So You Want to Make a Computer Game: The First Step
September 18, 2015
Maybe you’ve just finished playing an amazing computer game and want to play another game of that type but there are none to be found. Maybe you’ve played a terrible game and thought, I can do better than that. Maybe you’ve had a long held ambition to create something in one of the most unique, dynamic, and interactive mediums there is. Regardless, you’ve decide that you want to make a computer game.
So, how do you do that?
That’s a question that was raised recently in the indie game developer group that I’m a part of. A new member arrived with a lot of passion and enthusiasm but didn’t know where to begin. A lot of suggestions were offered by the people who were already working on games, but the most common (almost universal) advice was to start small.
Starting small is really good advice. Really. It’s also really hard to take when you’re first entering into the field of game development. Undoubtedly you’ve come with a grand idea of what you want to build. Trust me, that’s how all people come to the field. The problem with starting large is that usually you don’t have the skills or experience to handle a large, complex game. Working on even just one small game will better prepare you for more ambitious projects later. At the end of the day, it will also give you a finished game in a relatively short time. It’s amazing how much a quick win will bolster your confidence for future projects.
I want to help you get to that win. This blog post is the first in a new ongoing series that will take you from the initial stages of planning a game right through to the final creation of that game.
Taking the advice outlined above, we’re going to start with a small game. Something simple to do, because even a simple game will give you plenty of valuable experience.
When people first come to work on games they usually have a lot of concerns. They don’t know how to program. Or they don’t know how to draw anything more complex than a smiley face. Or they can’t compose music. Or any of those other skills that they see listed in the credits of any commercial game.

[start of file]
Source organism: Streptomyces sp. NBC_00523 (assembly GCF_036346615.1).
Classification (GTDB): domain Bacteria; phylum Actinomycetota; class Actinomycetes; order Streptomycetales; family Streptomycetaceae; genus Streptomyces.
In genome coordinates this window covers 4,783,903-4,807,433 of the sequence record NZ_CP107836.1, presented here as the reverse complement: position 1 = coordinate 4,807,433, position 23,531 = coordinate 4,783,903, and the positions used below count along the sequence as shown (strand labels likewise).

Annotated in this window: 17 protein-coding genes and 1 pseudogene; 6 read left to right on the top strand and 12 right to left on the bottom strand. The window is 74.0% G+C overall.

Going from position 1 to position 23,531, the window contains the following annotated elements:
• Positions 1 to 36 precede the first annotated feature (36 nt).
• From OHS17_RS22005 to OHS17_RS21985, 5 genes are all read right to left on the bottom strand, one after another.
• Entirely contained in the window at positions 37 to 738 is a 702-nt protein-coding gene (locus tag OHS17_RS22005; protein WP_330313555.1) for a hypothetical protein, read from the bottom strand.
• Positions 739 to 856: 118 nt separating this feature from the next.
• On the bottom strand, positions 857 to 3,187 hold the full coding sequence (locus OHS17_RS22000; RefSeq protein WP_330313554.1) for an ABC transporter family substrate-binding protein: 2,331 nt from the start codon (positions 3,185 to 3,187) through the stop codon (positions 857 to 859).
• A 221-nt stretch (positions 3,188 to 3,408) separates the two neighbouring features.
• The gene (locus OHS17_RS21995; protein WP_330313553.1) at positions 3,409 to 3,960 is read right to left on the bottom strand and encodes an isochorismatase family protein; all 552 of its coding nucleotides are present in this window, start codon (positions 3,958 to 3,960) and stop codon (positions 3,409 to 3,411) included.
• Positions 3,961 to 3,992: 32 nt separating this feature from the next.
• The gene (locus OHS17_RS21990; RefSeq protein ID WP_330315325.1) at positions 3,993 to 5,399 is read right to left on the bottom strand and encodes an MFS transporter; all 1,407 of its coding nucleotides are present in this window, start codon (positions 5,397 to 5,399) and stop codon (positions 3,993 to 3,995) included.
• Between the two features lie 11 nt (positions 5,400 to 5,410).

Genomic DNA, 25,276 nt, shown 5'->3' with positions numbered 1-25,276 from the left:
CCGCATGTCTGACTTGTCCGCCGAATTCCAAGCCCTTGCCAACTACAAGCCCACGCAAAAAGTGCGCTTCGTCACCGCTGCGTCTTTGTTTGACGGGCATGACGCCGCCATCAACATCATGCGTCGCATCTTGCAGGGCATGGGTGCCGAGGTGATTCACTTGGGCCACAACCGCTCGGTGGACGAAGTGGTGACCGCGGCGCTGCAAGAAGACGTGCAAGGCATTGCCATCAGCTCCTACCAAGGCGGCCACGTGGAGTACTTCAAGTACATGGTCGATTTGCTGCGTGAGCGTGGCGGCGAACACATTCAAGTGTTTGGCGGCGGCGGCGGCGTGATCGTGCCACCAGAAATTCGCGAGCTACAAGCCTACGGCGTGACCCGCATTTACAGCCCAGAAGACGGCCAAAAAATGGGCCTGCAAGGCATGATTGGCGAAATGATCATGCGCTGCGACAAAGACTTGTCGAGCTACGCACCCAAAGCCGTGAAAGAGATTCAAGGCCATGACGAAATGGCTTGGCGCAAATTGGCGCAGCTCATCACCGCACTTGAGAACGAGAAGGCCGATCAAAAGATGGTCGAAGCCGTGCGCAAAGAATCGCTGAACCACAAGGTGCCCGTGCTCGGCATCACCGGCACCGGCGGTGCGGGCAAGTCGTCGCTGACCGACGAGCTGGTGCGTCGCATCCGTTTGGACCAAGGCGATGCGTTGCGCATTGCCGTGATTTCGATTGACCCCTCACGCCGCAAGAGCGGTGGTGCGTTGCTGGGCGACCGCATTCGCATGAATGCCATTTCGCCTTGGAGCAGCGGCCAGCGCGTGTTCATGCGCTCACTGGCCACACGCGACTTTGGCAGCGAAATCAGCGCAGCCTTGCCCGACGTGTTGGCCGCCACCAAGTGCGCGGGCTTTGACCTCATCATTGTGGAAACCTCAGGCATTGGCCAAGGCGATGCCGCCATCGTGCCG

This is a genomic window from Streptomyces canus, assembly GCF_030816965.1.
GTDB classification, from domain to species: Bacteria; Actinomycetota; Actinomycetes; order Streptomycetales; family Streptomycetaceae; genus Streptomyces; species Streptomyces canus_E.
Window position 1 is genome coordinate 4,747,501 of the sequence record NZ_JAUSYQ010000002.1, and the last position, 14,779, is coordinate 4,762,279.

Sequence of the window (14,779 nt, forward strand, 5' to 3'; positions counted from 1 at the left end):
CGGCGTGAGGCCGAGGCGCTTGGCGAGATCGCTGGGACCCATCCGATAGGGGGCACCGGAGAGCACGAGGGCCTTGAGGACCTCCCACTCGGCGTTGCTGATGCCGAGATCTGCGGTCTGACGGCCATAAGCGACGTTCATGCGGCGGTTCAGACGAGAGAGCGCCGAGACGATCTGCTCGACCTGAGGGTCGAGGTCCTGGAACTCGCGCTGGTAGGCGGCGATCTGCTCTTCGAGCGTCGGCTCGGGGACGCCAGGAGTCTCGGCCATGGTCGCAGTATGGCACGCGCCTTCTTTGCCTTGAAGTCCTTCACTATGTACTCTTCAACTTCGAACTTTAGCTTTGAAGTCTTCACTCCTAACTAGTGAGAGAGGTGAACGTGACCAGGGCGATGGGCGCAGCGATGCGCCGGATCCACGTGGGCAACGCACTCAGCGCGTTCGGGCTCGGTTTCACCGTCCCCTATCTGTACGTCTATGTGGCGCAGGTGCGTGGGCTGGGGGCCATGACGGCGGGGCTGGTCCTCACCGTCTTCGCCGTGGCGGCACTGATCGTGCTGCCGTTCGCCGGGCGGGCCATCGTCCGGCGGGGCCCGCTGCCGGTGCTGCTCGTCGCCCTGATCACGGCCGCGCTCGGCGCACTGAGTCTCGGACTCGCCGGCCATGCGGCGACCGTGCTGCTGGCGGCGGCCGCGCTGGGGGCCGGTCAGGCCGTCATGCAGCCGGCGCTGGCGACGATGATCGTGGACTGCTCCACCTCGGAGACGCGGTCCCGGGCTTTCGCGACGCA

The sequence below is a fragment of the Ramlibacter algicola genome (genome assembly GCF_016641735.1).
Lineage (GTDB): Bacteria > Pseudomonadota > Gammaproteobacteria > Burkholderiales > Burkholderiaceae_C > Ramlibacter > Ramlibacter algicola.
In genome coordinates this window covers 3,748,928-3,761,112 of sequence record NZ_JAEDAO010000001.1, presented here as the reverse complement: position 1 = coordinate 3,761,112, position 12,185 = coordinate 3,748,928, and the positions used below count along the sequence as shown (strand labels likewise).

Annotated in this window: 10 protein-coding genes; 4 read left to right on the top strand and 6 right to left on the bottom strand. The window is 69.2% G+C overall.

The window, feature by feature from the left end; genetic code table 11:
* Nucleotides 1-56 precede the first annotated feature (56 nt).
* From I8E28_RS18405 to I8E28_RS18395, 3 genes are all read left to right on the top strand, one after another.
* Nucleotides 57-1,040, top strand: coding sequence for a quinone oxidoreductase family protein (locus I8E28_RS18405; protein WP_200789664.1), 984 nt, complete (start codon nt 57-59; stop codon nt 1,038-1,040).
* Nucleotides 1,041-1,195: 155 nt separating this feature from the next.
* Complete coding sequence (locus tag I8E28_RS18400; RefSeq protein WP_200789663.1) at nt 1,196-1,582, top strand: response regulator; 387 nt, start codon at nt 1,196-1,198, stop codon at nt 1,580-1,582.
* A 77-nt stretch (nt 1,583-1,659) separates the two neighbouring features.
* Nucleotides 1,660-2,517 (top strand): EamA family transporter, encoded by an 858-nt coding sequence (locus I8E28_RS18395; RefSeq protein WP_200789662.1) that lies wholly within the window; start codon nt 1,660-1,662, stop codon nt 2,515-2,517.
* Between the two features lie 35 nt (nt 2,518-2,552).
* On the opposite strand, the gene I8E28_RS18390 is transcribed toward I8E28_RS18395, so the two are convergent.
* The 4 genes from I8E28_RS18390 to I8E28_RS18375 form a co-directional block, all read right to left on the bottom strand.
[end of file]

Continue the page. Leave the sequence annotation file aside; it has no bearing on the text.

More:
To those concerns I say, not to worry. Again, because we’re keeping things simple, we’re going to tackle a game that anyone can build regardless of the level of skill they have.
What is this miracle game, you ask? Perhaps you’ve heard of a little game called Myst. It was one of the first full multimedia titles ever released, sold millions of copies, helped create the sub-genre of first person point-n-click games (sometimes called Myst clones or Myst alikes), and has been ported to pretty well every device that can possibly run a computer game.
We’re not going to do something as large or as ambitious as Myst. However, we will be creating a game in that style. If you’re unfamiliar with the game, for the most part it presents static images of locations that you are standing at. Clicking in different areas of one image (what we’ll call a node) typically takes you to another image. For example, you might have four images to represent progress down a hallway. Clicking on the first will take you to the second, the second will take you to the third, and the third will take you to the forth.
It’s a simple presentation style and simple to build a simple game with. However, we’ll get started on the actual production next time. Come back in two weeks to take the next step in your journey to being a game developer.
Read up on the whole “So You Want to Make a Computer Game” series:
- Part 1: The First Step
- Part 2: The Artwork
- Part 3: The Virtual World
- Part 4: Interactivity
- Part 5: Inventory Items
- Part 6: Custom Artwork
- Part 7: The Critical Path
- Part 8: Sound and Music
- Part 9: Deploying
- Part 10: The Path Leads On